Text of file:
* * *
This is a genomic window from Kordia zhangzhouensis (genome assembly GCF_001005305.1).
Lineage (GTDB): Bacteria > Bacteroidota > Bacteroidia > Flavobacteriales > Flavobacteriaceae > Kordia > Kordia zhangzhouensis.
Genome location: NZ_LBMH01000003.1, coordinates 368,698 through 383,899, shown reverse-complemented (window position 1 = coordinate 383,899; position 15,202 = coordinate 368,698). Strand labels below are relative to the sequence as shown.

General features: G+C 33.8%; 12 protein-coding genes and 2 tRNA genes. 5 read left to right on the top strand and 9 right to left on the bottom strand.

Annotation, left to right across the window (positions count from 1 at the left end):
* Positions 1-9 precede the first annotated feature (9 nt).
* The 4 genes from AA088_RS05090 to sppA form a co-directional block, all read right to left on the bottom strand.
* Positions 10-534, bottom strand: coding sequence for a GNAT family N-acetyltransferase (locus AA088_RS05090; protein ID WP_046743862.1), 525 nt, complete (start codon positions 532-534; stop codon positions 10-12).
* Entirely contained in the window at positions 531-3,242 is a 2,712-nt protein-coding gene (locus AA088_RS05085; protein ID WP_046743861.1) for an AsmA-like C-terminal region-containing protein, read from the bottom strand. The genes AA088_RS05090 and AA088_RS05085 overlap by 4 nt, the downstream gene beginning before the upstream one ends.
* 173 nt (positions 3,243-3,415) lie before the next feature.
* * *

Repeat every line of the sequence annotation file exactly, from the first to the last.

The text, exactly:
This is a genomic window from Kordia zhangzhouensis (genome assembly GCF_001005305.1).
Lineage (GTDB): Bacteria > Bacteroidota > Bacteroidia > Flavobacteriales > Flavobacteriaceae > Kordia > Kordia zhangzhouensis.
Genome location: NZ_LBMH01000003.1, coordinates 368,698 through 383,899, shown reverse-complemented (window position 1 = coordinate 383,899; position 15,202 = coordinate 368,698). Strand labels below are relative to the sequence as shown.

General features: G+C 33.8%; 12 protein-coding genes and 2 tRNA genes. 5 read left to right on the top strand and 9 right to left on the bottom strand.

Annotation, left to right across the window (positions count from 1 at the left end):
* Positions 1-9 precede the first annotated feature (9 nt).
* The 4 genes from AA088_RS05090 to sppA form a co-directional block, all read right to left on the bottom strand.
* Positions 10-534, bottom strand: coding sequence for a GNAT family N-acetyltransferase (locus AA088_RS05090; protein ID WP_046743862.1), 525 nt, complete (start codon positions 532-534; stop codon positions 10-12).
* Entirely contained in the window at positions 531-3,242 is a 2,712-nt protein-coding gene (locus AA088_RS05085; protein ID WP_046743861.1) for an AsmA-like C-terminal region-containing protein, read from the bottom strand. The genes AA088_RS05090 and AA088_RS05085 overlap by 4 nt, the downstream gene beginning before the upstream one ends.
* 173 nt (positions 3,243-3,415) lie before the next feature.